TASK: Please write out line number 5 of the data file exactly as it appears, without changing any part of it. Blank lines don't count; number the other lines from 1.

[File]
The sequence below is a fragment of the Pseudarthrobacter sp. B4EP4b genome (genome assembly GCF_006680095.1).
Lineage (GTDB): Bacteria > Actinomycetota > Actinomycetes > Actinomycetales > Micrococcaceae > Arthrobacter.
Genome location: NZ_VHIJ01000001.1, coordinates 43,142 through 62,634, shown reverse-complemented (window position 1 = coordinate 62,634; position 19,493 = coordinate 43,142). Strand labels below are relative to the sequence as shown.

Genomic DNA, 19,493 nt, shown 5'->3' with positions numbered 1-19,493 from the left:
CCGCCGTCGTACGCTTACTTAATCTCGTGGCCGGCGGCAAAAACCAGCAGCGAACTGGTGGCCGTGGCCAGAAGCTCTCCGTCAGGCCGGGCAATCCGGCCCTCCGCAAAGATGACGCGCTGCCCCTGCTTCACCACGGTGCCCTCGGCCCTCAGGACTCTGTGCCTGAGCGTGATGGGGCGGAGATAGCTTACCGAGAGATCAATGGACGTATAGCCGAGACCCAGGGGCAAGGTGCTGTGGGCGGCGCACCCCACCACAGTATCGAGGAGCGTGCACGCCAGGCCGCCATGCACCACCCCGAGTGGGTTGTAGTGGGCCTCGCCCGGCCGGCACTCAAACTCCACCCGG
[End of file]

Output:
CCGCCGTCGTACGCTTACTTAATCTCGTGGCCGGCGGCAAAAACCAGCAGCGAACTGGTGGCCGTGGCCAGAAGCTCTCCGTCAGGCCGGGCAATCCGGCCCTCCGCAAAGATGACGCGCTGCCCCTGCTTCACCACGGTGCCCTCGGCCCTCAGGACTCTGTGCCTGAGCGTGATGGGGCGGAGATAGCTTACCGAGAGATCAATGGACGTATAGCCGAGACCCAGGGGCAAGGTGCTGTGGGCGGCGCACCCCACCACAGTATCGAGGAGCGTGCACGCCAGGCCGCCATGCACCACCCCGAGTGGGTTGTAGTGGGCCTCGCCCGGCCGGCACTCAAACTCCACCCGG